ENVIRONMENT: The “quiet Australian” fisher

Image: Patrick Linehan

MANY parts of our lives these days seem to be controlled by pollsters and samplers. We get rung up asked for our decision intentions on who we’re going to vote for or what we like to buy, we get invited to participate in focus groups and we become involved in consultative processes which supposedly listen to our opinions. Then political or bureaucratic decision makers tailor polices, strategies and initiatives to reflect “majority” wishes.

Only problem is the system often doesn’t work. If it did, we’d have a Shorten Labor government federally and a marine park off Sydney, which these processes decided most of us wanted.

Now there are supposed to be several million recreational fishers in Australia. What do they collectively think about fisheries matters? Are majority in favour of marine protected areas? Do they want more fish stocking? More infrastructure like cleaning tables? Lower or higher bag and size limits? More compliance officers trying to collar bad guys? More FADS? More species research?

Truth is we don’t really know. Advisory councils, expenditure committees, “peak groups”, industry stakeholders and a relatively small number of activists certainly help drive the rec fishing agenda, either through social media or via pressuring rec fishing managers and politicians. Some good outcomes are achieved, but does the system really allow for broad representation of fishers’ views?

In his Keep Australia Fishing report some years back, Martin Salter argued that Australia needed a nation-wide rec licensing system. This wasn’t to raise revenue primarily, but to create a database where fishers’ views on all sorts of issues could be accurately measured, and decisions made that reflected these. But not every state and territory have licences at this time.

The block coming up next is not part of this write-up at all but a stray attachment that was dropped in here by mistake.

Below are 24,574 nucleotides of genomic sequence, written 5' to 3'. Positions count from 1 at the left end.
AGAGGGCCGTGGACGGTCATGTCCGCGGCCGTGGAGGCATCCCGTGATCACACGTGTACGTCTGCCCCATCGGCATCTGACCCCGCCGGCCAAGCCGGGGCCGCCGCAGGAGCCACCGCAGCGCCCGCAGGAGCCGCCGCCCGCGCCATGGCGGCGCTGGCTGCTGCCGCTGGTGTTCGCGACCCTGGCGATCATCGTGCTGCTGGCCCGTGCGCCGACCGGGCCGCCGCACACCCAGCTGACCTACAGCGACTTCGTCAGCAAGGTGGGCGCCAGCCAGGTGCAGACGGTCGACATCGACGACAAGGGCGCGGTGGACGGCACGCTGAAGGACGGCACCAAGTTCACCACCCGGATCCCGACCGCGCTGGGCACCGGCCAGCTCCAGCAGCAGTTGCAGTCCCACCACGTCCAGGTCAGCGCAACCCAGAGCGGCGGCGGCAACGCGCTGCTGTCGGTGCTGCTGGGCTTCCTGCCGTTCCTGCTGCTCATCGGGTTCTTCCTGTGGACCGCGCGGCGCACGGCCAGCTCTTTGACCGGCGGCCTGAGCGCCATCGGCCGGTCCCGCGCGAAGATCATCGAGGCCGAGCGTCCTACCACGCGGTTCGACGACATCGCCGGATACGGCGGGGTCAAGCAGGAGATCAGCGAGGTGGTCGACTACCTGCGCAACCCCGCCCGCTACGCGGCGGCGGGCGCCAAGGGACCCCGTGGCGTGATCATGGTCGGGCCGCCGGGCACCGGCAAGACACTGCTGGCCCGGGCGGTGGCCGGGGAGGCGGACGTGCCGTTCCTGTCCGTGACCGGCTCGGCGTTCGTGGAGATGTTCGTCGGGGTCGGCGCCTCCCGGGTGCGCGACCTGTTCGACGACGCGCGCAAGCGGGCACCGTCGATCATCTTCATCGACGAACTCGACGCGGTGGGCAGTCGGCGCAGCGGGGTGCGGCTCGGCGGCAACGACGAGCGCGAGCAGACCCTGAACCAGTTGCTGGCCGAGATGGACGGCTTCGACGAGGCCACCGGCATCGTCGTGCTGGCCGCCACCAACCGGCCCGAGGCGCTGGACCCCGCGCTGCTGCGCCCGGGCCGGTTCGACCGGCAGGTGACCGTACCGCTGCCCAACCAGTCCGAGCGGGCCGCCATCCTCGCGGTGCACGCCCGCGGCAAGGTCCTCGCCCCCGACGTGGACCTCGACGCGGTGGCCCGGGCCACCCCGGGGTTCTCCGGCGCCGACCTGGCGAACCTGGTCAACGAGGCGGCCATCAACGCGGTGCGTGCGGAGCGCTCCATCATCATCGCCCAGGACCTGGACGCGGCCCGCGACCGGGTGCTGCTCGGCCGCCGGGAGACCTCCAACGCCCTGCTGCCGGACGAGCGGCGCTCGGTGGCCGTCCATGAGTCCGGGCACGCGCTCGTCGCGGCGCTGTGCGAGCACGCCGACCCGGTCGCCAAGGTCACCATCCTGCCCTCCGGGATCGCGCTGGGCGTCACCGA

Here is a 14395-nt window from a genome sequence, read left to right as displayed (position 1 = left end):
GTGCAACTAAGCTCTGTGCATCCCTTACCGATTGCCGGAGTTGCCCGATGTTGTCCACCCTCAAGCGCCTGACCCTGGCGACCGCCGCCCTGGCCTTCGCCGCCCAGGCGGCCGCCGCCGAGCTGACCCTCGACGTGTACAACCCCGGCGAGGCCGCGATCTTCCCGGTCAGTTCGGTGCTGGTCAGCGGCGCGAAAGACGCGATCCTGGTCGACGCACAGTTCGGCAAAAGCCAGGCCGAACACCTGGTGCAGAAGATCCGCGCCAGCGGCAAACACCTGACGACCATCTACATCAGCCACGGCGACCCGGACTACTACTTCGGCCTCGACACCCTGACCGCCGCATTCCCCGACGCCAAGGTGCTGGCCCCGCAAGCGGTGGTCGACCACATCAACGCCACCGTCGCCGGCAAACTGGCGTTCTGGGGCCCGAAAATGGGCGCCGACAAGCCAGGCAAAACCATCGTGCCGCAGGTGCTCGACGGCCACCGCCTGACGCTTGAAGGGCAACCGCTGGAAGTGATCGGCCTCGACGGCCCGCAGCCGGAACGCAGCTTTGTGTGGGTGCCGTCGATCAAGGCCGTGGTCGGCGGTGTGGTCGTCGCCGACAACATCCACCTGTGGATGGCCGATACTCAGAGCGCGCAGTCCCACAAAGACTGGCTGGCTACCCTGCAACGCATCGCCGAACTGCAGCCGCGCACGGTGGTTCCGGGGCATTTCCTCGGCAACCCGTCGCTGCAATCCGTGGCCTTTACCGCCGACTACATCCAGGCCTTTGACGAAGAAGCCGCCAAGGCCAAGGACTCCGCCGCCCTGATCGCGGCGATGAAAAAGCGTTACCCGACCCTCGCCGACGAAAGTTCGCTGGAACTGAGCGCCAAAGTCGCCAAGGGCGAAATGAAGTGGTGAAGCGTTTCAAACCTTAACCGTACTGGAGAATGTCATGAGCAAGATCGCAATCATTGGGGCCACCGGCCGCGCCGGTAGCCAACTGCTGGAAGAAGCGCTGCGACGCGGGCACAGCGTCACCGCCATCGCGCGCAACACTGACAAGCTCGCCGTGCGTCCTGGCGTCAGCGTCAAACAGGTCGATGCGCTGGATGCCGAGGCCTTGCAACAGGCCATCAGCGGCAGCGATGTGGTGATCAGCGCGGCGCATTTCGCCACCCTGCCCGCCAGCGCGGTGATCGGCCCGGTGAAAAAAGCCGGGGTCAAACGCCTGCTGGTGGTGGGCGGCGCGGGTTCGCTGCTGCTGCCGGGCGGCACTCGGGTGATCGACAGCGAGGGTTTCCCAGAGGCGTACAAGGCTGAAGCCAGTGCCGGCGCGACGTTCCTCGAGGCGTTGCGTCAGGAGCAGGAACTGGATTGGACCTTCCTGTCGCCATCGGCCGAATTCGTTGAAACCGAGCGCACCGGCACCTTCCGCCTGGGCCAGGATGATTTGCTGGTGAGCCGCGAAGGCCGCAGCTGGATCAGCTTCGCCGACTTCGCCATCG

In those states that do have licences, nominations are called for membership of various advisory and licence fee expenditure bodies, but fisheries managers ultimately decide what’s important to fund after bouncing options around with the membership. And some advisory bodies seem to have had the same faces at the table for many years at a time.

In the absence of being able to poll the views of all rec fishers, maybe the alternative is to be a bit more radical and democratic when selecting members of advisory bodies. How about this:

  1. Invite one page expressions of interest to serve on committees for a two year maximum term from all rec fishers, in non-bureaucratic terms and via a variety of media……. “Interested in rec fishing and its future? Got views on priorities where rec fishing funds are spent? Got some good ideas for improving rec fishing? Email or post your one-pager to….”
  2. Use an independent non-government agency panel to cull out any abusive or plain flippant responses.
  3. Put all the remaining expressions of interest into a big barrel and pull out a dozen names….

Think it’d work?

What's your reaction?

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